Citizen-Centered Government: The Mayor's Office of New Urban Mechanics and the Evolution of CRM in Boston

August 07, 2013 by Susan P. Crawford, Dana Walters

Access this Publication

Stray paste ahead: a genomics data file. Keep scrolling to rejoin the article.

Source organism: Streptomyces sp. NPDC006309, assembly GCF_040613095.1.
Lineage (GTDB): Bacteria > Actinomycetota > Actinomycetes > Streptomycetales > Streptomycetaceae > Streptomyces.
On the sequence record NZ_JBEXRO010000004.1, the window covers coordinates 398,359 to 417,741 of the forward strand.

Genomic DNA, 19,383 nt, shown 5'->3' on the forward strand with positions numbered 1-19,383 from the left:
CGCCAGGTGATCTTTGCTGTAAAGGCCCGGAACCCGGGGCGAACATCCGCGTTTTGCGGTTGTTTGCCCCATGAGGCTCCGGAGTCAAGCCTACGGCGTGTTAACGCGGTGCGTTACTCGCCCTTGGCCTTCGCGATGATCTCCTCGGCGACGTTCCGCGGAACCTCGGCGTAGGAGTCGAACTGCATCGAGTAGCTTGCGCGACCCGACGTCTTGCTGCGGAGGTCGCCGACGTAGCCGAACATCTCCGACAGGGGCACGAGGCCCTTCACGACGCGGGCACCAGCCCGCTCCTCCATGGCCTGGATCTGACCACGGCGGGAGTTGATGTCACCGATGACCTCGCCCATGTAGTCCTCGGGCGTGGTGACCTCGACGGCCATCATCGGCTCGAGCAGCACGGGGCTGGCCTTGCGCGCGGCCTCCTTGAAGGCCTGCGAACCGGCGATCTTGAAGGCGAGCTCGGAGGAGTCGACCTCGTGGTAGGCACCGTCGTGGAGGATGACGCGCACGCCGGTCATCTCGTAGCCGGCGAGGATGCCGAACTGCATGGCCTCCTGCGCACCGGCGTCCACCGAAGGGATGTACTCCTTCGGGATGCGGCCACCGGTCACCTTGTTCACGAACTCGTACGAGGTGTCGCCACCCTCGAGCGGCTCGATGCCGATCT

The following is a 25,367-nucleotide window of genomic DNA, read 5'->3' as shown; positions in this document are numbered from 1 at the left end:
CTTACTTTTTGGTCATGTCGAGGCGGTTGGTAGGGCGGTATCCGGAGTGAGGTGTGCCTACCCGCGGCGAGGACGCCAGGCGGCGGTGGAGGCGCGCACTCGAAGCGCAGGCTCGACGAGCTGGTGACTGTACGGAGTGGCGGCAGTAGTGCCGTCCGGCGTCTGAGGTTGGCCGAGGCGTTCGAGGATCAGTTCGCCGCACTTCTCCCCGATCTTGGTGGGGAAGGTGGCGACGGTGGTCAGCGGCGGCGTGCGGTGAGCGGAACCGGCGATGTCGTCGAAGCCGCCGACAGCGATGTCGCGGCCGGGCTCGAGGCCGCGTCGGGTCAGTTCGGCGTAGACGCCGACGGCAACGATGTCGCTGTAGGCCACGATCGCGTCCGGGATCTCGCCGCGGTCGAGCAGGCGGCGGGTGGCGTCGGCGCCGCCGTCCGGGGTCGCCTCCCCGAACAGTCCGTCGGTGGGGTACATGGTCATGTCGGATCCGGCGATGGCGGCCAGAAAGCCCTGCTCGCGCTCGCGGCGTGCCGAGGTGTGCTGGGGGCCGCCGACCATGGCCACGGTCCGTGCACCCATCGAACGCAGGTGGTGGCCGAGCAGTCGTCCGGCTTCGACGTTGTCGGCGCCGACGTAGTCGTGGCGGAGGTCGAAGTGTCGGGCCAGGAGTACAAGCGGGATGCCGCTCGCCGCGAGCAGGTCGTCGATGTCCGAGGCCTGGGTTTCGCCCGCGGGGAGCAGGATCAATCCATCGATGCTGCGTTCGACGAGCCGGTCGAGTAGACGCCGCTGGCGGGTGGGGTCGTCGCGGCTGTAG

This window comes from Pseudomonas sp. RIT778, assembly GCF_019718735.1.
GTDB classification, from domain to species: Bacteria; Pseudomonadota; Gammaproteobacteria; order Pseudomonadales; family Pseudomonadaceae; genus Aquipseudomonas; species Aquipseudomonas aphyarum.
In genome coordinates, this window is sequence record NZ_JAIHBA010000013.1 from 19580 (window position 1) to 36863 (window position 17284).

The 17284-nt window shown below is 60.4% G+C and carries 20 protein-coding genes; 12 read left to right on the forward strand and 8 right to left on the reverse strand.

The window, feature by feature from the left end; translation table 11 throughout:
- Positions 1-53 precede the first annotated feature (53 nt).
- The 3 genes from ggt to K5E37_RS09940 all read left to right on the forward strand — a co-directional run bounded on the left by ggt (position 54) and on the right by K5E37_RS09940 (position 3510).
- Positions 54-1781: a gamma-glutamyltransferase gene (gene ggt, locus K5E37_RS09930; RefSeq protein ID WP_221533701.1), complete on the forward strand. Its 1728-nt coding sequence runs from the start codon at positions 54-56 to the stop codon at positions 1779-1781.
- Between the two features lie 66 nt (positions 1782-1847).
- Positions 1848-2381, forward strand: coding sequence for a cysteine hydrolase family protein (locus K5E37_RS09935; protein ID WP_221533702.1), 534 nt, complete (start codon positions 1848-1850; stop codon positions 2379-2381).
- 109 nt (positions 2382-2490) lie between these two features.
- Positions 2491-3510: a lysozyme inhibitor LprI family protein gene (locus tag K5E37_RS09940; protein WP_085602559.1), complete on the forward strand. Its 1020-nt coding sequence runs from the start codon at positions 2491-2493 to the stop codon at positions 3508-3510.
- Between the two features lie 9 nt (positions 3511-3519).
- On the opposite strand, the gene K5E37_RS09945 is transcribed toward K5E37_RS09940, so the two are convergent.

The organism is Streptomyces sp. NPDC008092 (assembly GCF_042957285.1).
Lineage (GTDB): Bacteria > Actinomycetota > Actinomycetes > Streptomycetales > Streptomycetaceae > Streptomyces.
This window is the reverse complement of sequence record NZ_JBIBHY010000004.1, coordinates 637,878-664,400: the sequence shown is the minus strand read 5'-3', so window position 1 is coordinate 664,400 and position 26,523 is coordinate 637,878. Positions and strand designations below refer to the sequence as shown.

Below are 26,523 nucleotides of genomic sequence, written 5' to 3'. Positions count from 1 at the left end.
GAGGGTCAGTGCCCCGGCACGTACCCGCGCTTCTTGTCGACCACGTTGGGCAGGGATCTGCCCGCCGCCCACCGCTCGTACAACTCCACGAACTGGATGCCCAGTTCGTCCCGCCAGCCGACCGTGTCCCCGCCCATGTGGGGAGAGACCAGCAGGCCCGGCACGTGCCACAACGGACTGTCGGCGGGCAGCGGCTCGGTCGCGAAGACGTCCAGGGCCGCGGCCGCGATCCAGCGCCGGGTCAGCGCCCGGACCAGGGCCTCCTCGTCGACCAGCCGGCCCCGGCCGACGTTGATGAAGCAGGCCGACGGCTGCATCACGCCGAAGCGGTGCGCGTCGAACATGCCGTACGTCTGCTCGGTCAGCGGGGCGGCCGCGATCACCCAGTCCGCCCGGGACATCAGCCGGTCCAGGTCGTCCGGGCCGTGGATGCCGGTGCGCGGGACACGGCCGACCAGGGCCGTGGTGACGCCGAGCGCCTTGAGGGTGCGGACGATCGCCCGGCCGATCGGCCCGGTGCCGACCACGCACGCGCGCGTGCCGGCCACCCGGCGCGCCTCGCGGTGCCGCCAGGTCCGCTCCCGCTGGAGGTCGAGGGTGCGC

Over the last three years, the Boston Mayor's Office of New Urban Mechanics, the innovative, collaborative ethos within City Hall fostered by Mayor Menino and his current chief of staff, Mitchell Weiss, and Boston's launch of a CRM system and its associated Citizens Connect smartphone app have all attracted substantial media attention. In particular, the City of Boston's strategy to put citizen engagement and participation at the center of its efforts, implemented by Chris Osgood and Nigel Jacob as co-chairs of the Mayor's Office of New Urban Mechanics, has drawn attention to the potential power of collaboration and technology to transform citizens' connections to their government and to each other. Several global developments have combined to make Boston's collaborative efforts interesting: First, city managers around the world confront shrinking budgets and diminishing trust in the role of government; second, civic entrepreneurs and technology innovators are pressuring local governments to adopt new forms of engagement with citizens; and third, new digital tools are emerging that can help make city services both more visible and more effective. Boston's experience in pursuing partnerships that facilitate opportunities for engaging citizens may provide scalable (and disruptive) lessons for other cities. During the summer of 2013, in anticipation of Mayor Menino's retirement in January 2014, Prof. Susan Crawford and Project Assistant Dana Walters carried out a case study examining the ongoing evolution of the Boston Mayor's Hotline into a platform for civic engagement. We chose this CRM focus because the initial development of the system provides a concrete example of how leaders in government can connect to local partners and citizens. In the course of this research, we interviewed 21 city employees and several of their partners outside government, and gathered data about the use of the system. (Exhibit A is a list of interviewees.) We found a traditional technology story — selection and integration of CRM software, initial performance management using that software, development of ancillary channels of communication, initial patterns of adoption and use — that reflects the commitment of Mayor Menino to personalized constituent service. We also found that that commitment, his long tenure, and the particular personalities of the people on the New Urban Mechanics team make this both a cultural story as well as a technology story. Here are the highlights: The combination of Mitchell Weiss's vision for citizen engagement, Nigel Jacob's expertise in software development and digital strategy, Chris Osgood's experience in navigating government bureaucracy, and Bill Oates's (CIO) private-sector experience has allowed this team to launch successful projects and build valuable partnerships that focus on citizen-centered innovation; Even without budgetary authority or staff, the innovation office within the Mayor's suite (the Office of New Urban Mechanics) has been able to nudge, encourage, and facilitate collaborations inside City Hall and across academic institutions, technologists, and other city governments that have been productive; As one example of the team's joint efforts and partnerships, both inside and outside City Hall, the launch of Boston's Lagan CRM system in October 2008 was followed by integration of the system into the operations of several constituent-facing service departments; The system has evolved over time to include, among other things, a mobile app for field workers in the Department of Public Works (City Worker), a smartphone app for citizens (Citizen Connect), reports that are useful for performance management, and several different channels through which citizens can interact with City Hall, while retaining its high-touch, personalized character; Although every CRM system case is assigned a case ID number, the CRM system as a whole does not automatically assign a unique identifier to citizens that would allow uniform tracking across different modes of contact (smartphone app, Web interface, phone call) or mapping of particular citizens to particular neighborhoods. Constituents who contact the system may voluntarily provide contact details (name, home address, email, and phone); Future versions of this system, and layering of CRM data over other City data (911, inspections, sensor data, social sentiment data, traffic data), could make possible much more extensive citizen collaboration, situation awareness, policy inputs, performance analysis, and co-creation of government services or policies. Although there are many channels for reporting into the CRM system — Citizens Connect, SMS, web chat, phone calls — all of the people reporting in are not connected to each other, and the lack of unique identifiers makes true "citizen relationship management" difficult. Customer satisfaction is also not measured by the system, as far as we can tell. Outbound calls, texting, and Twitter/social media sentiment mining might be useful tools for this assessment; Combining formal CRM requests with social sentiment information could provide useful guidance underpinning policy decisions and resource allocation. Connecting all of this information to job functions within City Hall would also clearly be productive. And if we believe that people in their communities know more about their communities than all the gifted people in City Hall, how do we enable them to help themselves solve some of their own problems? Boston City Hall has not been focused on predictive analytics or the public release of data; rather, the team's top priorities (in line with Mayor Menino's strategy) have been to improve service delivery and encourage citizen engagement; Mayor Menino's leadership style, strategic goals, and long tenure, together with the particular personalities of the members of the core team profiled in this study, have been essential to this narrative; The longterm effects on either the operation of City government or citizen engagement of the Office of New Urban Mechanics and the innovative, experimental ethos encouraged by that Office, Chief of Staff Mitchell Weiss, and CIO Bill Oates are unclear. Much will depend on the character and priorities of the new mayor.